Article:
"Annals Of Polk County, Iowa And City Of Des Moines"
" July 5,1855, one day after the first prohibitory law went into force, it was ordered by the County Judge that Dr. D. V. Cole be paid the sum of $1,000 with which he, as liquor agent, was to purchase a stock of liquors for the county, to be sold by him at an advance of 25 per cent above cost for medical, mechanical and sacramental purposes only, and he was instructed to procure a supply of liquors for such purposes as soon as practicable, and he was also authorized if possible to purchase a supply of liquors in Fort Des Moines sufficient to meet the necessary demand until he could procure them elsewhere. It will be seen by this there was no delay in establishing the "county grocery" after the prohibitory law took effect. The thirsty did not have to wait very long."
D.V. Cole pg 102, 112 & 146, mention
Of Ft. Des Moines, Polk Co. He is not listed as a Charter member [see above], but was present at the first meeting of the Iowa State Medical Society, 1850. He was a Charter member of the Polk Co. Medical Society & elected as it's first vice-president in 1851. Dr. D.V. Cole was noted in the bio of A.G. Field to be practicing medicine in Des Moines in the mid-1860's
http://iagenweb.org/polk/News%20&%20Newspapers/polknews.htm "Notes on the History of Iowa Newspapers, 1836-1870"
Commonwealth: Commonwealth was founded late in 1860 by Andrew J. Stevens and William H. Hoxie. Stevens left soon. In 1861, Hoxie turned over the plant to J.B. Bausman and S.W. Russell, who soon wearied and were glad to consolidate with the Journal and sell a controlling interest to Dr. D.V. Cole. The combined papers became the Times, which died soon afterwards. Late in 1862, William H. Merritt bought the material of the Times and revived the name Statesman. He put into the paper such energy and ability that soon it became one of the leading Democratic journals of the state. After four years he sold to Staub and Jenkins, who turned it over to G.W. Snow. Snow's health failed, and publication was suspended. In 1870, W.W. Witmer bought the plant for himself and Barnhart Brothers. They began the Democratic Leader.
Advertisement for Ague treatment: http://books.google.com/books?pg=PA293&lpg=PA292&id=IXwUAAAAYAAJ
History of Jefferson County, Iowa
"Evidence of efforts to secure distant trade and of the extent of territory then covered in business is discovered in advertisements of the Philadelphia Saturday Gleaner and of the Weekly Organ of St. Louis, "family journals;" of a firm of booksellers and of a merchant of fancy and staple dry goods, both of St. Louis, and of a dealer in general merchandise and of a dealer in drugs and liquors, both of Agency City. The home advertising carries a bold note. Charles David informs travelers that he has purchased the Eagle Hotel and that he has "a good stable, well provided with hay, corn, oats and currycombs." Augdeon & Lenberg announce that they are "prepared to make to order" all articles in the tailoring line. The professional cards are those of Slagle and Acheson, "attornies at law;" of Dr. William L. Orr and Dr. John T. Huey, "associated in the practice of medicine and surgery;" of Dr. J. C. Wear, and of N. Steel, "physician and surgeon." Dr. D. V. Cole, "druggist and chemist," manufactures pills and compounds an "Ague Tonic," the virtues of which are elaborately set out in prose and verse. One stanza will convey an idea of the rhymes:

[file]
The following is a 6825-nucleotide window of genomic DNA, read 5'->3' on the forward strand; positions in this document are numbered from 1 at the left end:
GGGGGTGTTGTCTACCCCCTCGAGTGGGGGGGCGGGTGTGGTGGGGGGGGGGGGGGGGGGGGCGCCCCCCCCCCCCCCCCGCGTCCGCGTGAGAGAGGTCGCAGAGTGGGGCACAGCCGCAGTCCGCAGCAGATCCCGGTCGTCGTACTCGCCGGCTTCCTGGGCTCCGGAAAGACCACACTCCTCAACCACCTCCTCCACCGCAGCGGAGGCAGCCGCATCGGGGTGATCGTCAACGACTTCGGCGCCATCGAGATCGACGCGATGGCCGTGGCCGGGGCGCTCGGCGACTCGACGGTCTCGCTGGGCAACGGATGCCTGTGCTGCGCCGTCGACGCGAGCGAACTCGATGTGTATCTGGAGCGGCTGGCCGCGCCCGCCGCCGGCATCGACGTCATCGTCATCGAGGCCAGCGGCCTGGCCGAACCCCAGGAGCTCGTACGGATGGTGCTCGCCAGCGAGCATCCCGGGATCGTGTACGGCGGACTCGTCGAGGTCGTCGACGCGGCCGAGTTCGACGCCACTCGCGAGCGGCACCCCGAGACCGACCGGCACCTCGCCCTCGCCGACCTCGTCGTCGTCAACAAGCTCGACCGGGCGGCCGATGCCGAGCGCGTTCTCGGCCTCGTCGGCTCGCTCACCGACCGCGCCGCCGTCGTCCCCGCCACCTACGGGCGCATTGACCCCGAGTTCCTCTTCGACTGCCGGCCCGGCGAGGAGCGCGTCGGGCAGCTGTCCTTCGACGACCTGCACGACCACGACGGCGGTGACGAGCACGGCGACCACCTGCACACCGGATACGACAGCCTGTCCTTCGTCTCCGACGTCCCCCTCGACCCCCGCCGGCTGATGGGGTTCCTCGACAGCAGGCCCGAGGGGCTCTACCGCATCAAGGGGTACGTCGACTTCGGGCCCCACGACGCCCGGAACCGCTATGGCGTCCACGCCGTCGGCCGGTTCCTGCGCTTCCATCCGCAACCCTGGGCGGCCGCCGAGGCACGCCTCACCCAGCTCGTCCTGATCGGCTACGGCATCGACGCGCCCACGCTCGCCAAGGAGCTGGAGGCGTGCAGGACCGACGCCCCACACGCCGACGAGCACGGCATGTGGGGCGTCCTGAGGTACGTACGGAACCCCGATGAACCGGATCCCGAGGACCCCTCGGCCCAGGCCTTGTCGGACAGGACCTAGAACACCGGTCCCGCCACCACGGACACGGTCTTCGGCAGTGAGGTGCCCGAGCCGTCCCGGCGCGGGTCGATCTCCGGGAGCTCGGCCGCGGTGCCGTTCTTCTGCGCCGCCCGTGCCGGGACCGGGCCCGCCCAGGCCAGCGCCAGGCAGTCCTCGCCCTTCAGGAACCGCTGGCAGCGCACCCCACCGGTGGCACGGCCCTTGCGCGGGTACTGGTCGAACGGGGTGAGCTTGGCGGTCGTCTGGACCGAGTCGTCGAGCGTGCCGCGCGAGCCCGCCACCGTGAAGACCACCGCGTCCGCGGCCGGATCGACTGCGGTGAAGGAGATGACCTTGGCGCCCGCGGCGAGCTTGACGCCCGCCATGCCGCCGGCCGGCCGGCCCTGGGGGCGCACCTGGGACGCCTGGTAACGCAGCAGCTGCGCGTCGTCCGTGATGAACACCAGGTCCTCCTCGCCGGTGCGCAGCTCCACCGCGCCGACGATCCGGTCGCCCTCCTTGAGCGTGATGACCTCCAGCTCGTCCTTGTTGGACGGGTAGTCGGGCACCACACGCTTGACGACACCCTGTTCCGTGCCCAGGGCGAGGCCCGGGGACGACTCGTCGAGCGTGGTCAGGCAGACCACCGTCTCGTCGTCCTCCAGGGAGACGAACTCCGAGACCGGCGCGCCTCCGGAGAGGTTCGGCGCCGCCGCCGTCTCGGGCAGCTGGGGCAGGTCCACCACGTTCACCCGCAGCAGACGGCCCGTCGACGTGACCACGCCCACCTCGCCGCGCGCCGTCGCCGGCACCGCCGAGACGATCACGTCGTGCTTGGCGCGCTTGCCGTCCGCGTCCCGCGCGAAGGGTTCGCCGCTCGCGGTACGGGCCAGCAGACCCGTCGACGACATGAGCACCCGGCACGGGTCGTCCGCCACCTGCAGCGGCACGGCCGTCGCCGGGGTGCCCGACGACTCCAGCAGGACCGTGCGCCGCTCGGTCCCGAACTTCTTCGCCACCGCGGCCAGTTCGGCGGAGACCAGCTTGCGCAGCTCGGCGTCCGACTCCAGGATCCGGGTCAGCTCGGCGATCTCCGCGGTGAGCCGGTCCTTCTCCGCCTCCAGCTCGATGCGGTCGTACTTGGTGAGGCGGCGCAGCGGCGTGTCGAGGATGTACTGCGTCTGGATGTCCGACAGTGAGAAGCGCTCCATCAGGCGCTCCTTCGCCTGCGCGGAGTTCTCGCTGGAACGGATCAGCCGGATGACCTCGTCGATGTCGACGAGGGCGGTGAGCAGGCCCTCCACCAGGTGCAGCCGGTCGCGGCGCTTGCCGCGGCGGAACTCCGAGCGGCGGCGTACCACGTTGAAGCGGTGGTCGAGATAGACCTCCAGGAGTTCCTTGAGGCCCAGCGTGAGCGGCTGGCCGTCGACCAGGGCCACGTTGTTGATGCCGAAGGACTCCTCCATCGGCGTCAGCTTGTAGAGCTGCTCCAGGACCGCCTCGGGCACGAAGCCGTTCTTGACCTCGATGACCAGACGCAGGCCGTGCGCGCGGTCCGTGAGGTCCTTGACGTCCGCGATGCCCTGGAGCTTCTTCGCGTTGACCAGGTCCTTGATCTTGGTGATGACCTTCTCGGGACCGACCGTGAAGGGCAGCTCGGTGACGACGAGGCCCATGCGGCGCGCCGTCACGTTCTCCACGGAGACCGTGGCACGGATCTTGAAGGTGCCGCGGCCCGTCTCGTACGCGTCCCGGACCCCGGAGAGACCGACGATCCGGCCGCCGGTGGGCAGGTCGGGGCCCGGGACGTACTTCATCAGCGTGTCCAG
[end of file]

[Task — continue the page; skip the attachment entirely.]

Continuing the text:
"If Ague Chills you e'er should have—
As on these western streams you will;
And if Physician's bills you'd save,
Then buy the Tonic, and cure your chill."
So strong an argument must have proved irresistible to sufferers. To the efficacy of the remedy, James A. Cunningham, John A. Pitzer and James T. Hardin all testify."
"Winfield Courier, December 5, 1878. - Dr. D. V. Cole, of Des Moines, Iowa, has permanently located in Winfield, and will devote his entire time to the practice of medicine. Calls promptly attended in the city or county. Office in Mr. Bahntge's new brick block, upstairs, west room. Particular attention given to the treatment of diseases of women, children, eye, ear, throat, lungs, and all forms and conditions of chronic disease. Dr. Cole has had an extensive public and private practice of more then 25 years in treating the diseases in the west. His facilities for acquiring a knowledge of his profession in the public and private hospitals has not been surpassed by any physician in the state. He can assure the citizens of Winfield and vicinity that he can treat with success all forms of curable diseases."
Dr. D. V. Cole's Timeline
June 23, 1822
March 10, 1849
St. Louis, St. Louis, Missouri, United States
spouse: Henrietta FLEISCHMAN (AFN: SK7P-MV )
Name: D W Cole
Name: Henriette E Cole
Name: Dudly Muffleton
Name: Christena Lell
Film Number: 442960
D V Cole
name: Edward G Cole
Name: D V Cole
Name: Henrietta Cole
Name: Wm Cole
Name: Eddie Cole
Name: Laura Cole
Name: B Dakeman
NEXT DOOR TO COUSIN Isaac Jackson Cole (son of D V's uncle William) & Hannah Caroline Dean Cole and their EIGHT Children [they later moved to California, and I.J. & Caroline both died prior to 1890]
Name: P J Cole
Name: Nellie C Haltiwanger
Name: Henrietta A Cole
- - - -
It's possible Wm Henry lived in Canada and that is how Edward met Ursula. I expect the connection has to do with one of the Farringer's being a pharmacist.
= = = =
Name: Nellie Haltiwanger
February 14, 1900
Wellington, Sumner, Kansas, United States
Wellington, KS, USA
David Vinsin Cole
chicago, Illinois, United States
Class of '65
David V Cole Winfield Kansas